25 things you never knew about Dwight Long, bartender at My Brother's Bar
As Westword's Ask the Bartender columnist, I've talked with many bartenders for Cafe Society's "Behind the Bar" series, posing numerous questions to Denver's top bartenders...and often receiving the same answers: "I love chartreuse," or "I'm really into smoked cocktails/barrel aging/bottled cocktails."
Some time ago, a Facebook friend posted 25 things about himself that most people weren't aware of -- and then he tagged me in the post, at which point I was supposed to do the same: rattle off 25 little-known facts about myself and ask someone else to follow suit. Instead, I'm asking Denver's bartenders to get up and close with Westword readers and share 25 lesser known tidbits about themselves -- and then name the next bartender that I should interview.
My Brother's Bar is easily one of my favorite bars in Denver. It's the oldest saloon in the city; you'll find great beers and whiskies; the burgers, served until 1 a.m., are excellent; and the bartenders are topnotch. One of the mainstays behind the wood is Dwight Long, a real barman in a real bar -- a bartender's bartender, which is high praise. On any given night, you can look across the room and see an assortment -- or motley crew -- of hospitality industry employees. It's a place where the front of the house and the back of the house come together after work over beers and shots. And, they all love Long.
In the interview that follows, Long shares his distaste for Fernet Branca (unusual for a bartender these days, but I don't like it either), his son's aspirations to be a car thief, as well as his shortcomings when it comes to parallel parking.
1. I was born in Provo, Utah. It was finals week for my Dad at BYU. We stayed there for a month to see him graduate, and then they threw my bassinet in the back of their 1966 Dodge Coronet and headed for Virginia.
2. We would move seven times in nine years before ending up in Colorado. Along the way, I picked up four younger sisters.
3. During the summer months, my parents would stuff the five of us in a little station wagon and drive back East to see the family. My grandfather was an old navy man who lived on a little Island in the Chesapeake. The island was a raspberry farm before they built houses on it, and we would spend our time fishing, crabbing, eating raspberries and falling asleep to Orioles baseball.
4. I was a Boy Scout as a kid, and after seeing some of the shenanigans that go on in a scout troop, I'm surprised there are any forests left.
5. I went on a mission for the Mormon church.
6. Remember Shakespeare's? It was a great pool hall at the corner of Fifteenth and Platte, and it's where Tracey, my wife, was working when I first met her. One night after a shift, I decided to go play pool by myself. The place was dead, and she was my waitress. After seeing how bad I was at pool, she took pity on me and the rest is history.
7. We live in South Denver with Jameson, our six-year-old daughter and our two-year-old son Oscar.
8. Jameson wants to be a ninja when she grows up. She practices by climbing on everything in her path, including me.
9. Oscar wants to steal a car really bad. I'm proud that he almost knows how.
10. For Jameson's baby shower, we threw a pig roast. It was so much fun that we decided to have a pig roast every year.
11. I have a 1974 BMW 2002 tii in my garage. I'm hoping to find the time to get it up and running someday.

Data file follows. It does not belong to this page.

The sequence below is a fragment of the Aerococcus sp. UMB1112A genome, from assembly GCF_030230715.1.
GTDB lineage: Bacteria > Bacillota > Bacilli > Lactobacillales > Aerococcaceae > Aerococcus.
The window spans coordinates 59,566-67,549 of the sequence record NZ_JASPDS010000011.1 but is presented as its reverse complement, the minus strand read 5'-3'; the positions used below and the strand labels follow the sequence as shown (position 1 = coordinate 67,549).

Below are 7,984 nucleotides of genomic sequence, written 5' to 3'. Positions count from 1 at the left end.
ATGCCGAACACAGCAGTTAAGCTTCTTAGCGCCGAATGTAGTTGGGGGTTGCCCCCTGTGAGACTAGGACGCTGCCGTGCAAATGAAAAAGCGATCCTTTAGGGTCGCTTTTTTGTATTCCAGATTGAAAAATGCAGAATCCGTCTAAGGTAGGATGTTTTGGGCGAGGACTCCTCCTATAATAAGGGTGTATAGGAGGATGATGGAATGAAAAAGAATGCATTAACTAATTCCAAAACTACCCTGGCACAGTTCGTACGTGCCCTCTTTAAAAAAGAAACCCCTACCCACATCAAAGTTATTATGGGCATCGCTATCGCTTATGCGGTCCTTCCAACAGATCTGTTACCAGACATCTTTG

12. By the way, I have zero experience as a mechanic.
13. Am I the only restaurant employee who does not like Fernet Branca?
14. I make mead every three months or so with a buddy of mine. We have about fifty gallons fermenting in my basement. The last batch was Palisade peach-and-jalapeño.
15. Tracey and I have a garden in the back yard where we grow a little bit of everything, including fifteen different kinds of peppers.
16. When I was five years old, I pretended to be a penguin while taking a bath. I slipped and hit my chin on the bathtub. It required a couple of stitches, and to this day is the worst injury I've every had.
17. I love games, everything from sports to board games with a thousand pieces. Every two weeks, I have some friends over to play games, a ritual that's been going on for fifteen years.
18. I have thirteen fantastic nieces and nephews.
19. I feel that winter is the best time to be a bartender. Winter cocktails are so soothing, and the right bar can be so friendly and warm. A bar feels like a safe haven from the bad weather and the ills of the world. Watching people sip whiskey and swap stories with smiles on their faces makes the host in me buzz.
20. There is a group of about ten of us who have a dinner night every couple of months. We choose a theme and make a dinner based around that theme. Past themes have included Peru, a Lebanese picnic, Champagne and the color red.
21. I was a carpet installer before I started tending bar. At the the beginning of my bartending career, I was working three days a week carpeting houses and three days a week tending bar. Neither of my bosses thought I worked enough.
22. You can always find me at my kid's soccer games. I'm the bleary-eyed father with the giant cup of coffee.
23. I drive like a grandma on Ritalin, and I can't parallel park when Tracey is in the car with me. She mocks me endlessly when I miss, and now I have performance issues.
24. REI is cool, but I miss the Forney museum.
25. I am a father. I tend bar at night and am Mr. Mom in the daytime. I drive the kids to school, dry tears and wash laundry constantly. Luckily for me, I don't think I could be any happier.
Watch for my interview with Brandon Forrester, bartender at Skylark Lounge, next week.
Missed one of my interviews with a Denver bartender? Read the rest of them below.
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